So, next time you’re at a Hornets game, check out No. 21 (Vasquez’s number since college). He is a player definitely on the move with a team that’s constantly evolving. If anything, it will be a wild ride.



What do you like best about New Orleans? The fans are really loyal and terrific. We are a young team that’s still a work in progress and the fans understand that we have a great work ethic, and it keeps them coming to games to support us.

What it’s like to be on the Hornets? To play in the NBA is a dream come true. I’m playing for a great team that’s getting better. I came to the U.S. from Venezuela and, while I miss my country, I love playing in the NBA. Everything happens for a reason.

What do you think you bring to the Hornets? I bring a passion and energy to the team. I want to help put it all together in order to win games. The Hornets are a young team, and we have a hectic season. Because of the lock-out, we haven’t had as much time to practice as a team – you learn in practice and you use that in the game.

What is the most important thing a point guard does? The guard has to be a leader. He has to know how to sacrifice to make sure everyone produces. The guard has to be unselfish to make the team better.

Did you ever play another sport in Venezuela growing up? Baseball, but I was better at basketball. Baseball, to me, is a static sport. I like to be active.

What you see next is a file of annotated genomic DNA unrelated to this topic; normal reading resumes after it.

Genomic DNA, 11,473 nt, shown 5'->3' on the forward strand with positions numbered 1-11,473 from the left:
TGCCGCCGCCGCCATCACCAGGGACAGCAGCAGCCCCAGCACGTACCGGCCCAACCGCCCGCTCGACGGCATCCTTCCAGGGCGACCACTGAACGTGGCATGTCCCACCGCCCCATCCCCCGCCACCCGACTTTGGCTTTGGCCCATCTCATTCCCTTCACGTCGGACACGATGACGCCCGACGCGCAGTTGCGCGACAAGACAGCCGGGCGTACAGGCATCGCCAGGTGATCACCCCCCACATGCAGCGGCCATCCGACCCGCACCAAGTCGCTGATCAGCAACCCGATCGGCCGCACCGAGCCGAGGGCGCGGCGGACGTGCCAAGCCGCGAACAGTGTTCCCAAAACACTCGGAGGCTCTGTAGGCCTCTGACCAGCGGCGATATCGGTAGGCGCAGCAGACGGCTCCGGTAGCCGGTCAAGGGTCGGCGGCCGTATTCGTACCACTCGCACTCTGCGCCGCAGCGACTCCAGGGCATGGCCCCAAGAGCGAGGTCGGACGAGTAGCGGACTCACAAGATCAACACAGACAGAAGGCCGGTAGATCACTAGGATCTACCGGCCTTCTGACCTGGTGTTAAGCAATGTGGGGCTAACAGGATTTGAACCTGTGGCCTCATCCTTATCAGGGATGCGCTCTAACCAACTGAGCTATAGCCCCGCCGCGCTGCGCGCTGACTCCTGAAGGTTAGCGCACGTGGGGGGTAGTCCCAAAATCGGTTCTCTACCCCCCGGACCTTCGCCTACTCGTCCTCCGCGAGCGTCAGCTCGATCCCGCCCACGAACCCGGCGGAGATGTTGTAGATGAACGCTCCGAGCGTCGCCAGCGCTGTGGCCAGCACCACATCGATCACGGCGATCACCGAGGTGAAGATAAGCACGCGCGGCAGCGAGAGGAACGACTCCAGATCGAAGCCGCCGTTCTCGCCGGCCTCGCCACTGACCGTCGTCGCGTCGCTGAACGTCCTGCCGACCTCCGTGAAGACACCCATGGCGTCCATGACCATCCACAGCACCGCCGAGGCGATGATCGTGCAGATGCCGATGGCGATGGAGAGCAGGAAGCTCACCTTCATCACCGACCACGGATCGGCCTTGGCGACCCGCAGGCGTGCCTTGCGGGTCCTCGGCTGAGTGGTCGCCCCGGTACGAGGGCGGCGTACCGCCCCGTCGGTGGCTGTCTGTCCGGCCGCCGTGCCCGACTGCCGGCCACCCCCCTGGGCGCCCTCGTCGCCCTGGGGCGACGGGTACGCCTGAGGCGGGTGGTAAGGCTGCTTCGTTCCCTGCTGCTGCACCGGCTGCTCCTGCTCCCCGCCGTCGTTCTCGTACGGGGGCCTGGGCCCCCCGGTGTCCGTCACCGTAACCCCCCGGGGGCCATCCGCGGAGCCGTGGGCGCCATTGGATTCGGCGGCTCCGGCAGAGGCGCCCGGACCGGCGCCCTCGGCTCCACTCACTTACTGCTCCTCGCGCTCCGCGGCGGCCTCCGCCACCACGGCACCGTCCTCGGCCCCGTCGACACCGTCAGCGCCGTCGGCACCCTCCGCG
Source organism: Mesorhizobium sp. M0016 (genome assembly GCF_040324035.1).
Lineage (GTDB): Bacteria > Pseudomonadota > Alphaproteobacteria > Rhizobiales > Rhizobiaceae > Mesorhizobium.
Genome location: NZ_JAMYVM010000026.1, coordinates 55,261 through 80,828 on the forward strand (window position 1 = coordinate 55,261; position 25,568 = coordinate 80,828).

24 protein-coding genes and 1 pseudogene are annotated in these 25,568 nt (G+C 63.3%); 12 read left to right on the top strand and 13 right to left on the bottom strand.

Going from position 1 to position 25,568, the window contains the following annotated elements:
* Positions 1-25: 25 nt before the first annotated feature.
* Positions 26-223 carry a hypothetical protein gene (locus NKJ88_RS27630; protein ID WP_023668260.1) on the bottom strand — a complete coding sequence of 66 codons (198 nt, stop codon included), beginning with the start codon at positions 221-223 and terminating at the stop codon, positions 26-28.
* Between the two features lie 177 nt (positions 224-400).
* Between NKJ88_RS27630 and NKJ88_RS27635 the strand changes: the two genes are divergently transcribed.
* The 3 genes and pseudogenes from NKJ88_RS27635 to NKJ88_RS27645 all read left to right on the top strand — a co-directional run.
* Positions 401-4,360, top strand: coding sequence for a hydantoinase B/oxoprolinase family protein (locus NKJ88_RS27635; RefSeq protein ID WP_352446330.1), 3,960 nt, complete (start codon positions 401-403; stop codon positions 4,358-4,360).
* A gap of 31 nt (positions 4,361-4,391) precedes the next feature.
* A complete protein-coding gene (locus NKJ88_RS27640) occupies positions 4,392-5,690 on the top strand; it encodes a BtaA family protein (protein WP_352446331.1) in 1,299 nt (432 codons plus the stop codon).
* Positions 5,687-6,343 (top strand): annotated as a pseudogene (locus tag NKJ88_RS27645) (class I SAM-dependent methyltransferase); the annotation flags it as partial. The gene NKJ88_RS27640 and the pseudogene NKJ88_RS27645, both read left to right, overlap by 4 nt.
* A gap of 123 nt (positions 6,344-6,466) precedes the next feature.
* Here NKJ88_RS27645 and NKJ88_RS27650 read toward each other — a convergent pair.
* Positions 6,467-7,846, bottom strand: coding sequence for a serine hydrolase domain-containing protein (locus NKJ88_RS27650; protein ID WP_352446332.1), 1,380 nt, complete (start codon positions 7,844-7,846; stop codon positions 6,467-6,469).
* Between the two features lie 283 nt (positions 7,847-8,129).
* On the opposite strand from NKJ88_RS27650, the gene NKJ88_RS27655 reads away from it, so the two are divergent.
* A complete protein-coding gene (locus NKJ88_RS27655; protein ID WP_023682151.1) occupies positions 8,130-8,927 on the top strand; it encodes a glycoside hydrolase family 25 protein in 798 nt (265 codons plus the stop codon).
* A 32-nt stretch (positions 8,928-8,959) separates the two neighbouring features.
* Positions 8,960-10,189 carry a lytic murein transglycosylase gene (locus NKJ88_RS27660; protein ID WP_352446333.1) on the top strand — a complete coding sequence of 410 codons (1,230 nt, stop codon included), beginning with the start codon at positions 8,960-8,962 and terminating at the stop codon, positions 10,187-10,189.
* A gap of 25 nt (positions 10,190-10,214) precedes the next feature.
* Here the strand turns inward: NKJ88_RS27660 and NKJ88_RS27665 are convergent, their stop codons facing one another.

How did you end up moving from Venezuela to the United States? I was playing on the Venezuela National Junior team and represented the country in a couple of tournaments, and the opportunity arose that I could come to the U.S. I went to Montrose Christian School [Rockville, Md.], where I played with Kevin Durant [Oklahoma City Thunder].

Do you get back to Venezuela much? This past summer, with the lock-out, I was able to go home for a month and half. Before, I’ve only been able to spend one, two weeks in Venezuela.

What charities are you involved in? Before moving to New Orleans, I was active with St. Jude’s in Memphis, Tenn., and with Justin’s Quest. [Ed. Note: Justin’s Quest is an organization that raises awareness and funds for the National Tumor Society. The initiative was started by 14-year-old Justin Friedlander, to have various people shoot 63,000 baskets, which is one for every person who’s diagnosed with a primary brain tumor each year in the U.S.]

In New Orleans, I want to get involved in the Hispanic community. There’s a large Hispanic community in New Orleans, and I really want them to come out and support the Hornets – in addition to me, there’s a player from Mexico, Gustavo Ayón, on the team.

What size shoe and sneaker do you wear? Size 13. My sneaker is Under Armour.

Any special workout regimen outside of the Hornets? I lift weights.

Do you have a special diet? I eat well – I cook for myself. Usually I grill chicken or fish, make some vegetables and salad.

Do you miss your mom’s cooking? I miss everything she does!